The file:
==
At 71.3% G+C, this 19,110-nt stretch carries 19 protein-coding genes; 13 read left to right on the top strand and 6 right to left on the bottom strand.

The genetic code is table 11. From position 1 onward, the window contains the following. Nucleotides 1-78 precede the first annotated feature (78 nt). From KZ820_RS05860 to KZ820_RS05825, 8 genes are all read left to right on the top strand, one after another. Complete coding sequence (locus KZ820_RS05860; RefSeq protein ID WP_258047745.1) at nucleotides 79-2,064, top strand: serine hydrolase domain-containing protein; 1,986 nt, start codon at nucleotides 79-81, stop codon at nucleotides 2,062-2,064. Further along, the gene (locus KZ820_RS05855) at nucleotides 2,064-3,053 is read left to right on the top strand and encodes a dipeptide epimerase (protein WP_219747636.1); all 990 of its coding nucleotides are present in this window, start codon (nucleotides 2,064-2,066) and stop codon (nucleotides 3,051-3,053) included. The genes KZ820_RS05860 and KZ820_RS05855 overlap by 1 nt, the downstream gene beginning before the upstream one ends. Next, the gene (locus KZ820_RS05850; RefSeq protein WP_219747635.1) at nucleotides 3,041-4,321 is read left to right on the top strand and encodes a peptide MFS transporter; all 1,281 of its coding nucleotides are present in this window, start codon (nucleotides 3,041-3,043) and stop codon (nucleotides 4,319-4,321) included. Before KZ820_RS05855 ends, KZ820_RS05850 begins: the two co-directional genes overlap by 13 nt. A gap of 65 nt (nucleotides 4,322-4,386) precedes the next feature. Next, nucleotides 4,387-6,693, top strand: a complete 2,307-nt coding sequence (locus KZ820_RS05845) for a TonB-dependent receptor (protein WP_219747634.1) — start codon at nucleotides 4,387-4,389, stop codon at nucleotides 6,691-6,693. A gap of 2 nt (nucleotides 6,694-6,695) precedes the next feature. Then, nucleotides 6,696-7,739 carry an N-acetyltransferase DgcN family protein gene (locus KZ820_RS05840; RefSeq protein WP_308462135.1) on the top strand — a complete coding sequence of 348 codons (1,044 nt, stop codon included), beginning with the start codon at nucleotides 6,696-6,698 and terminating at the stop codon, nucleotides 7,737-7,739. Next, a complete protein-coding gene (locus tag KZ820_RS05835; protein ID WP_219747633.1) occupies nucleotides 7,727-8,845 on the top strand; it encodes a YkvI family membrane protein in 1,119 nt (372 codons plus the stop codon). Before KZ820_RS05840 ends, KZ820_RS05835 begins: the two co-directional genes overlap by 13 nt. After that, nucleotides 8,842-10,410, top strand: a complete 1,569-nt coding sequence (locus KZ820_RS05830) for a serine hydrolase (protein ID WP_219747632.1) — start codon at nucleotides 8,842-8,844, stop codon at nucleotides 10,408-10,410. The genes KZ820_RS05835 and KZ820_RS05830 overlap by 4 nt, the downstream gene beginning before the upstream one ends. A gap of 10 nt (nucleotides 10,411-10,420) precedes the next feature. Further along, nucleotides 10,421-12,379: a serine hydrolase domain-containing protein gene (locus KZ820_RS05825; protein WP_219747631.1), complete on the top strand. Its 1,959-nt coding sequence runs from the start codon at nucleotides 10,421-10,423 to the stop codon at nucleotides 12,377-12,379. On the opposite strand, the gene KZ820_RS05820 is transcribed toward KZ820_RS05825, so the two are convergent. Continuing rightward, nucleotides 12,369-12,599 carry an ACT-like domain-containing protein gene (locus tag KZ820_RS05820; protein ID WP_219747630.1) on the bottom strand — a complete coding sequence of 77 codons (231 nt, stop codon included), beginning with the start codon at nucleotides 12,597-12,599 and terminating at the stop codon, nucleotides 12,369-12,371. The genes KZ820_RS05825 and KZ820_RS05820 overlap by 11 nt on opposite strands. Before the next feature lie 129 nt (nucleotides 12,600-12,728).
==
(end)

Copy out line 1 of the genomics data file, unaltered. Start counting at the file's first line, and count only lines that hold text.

At 71.3% G+C, this 19,110-nt stretch carries 19 protein-coding genes; 13 read left to right on the top strand and 6 right to left on the bottom strand.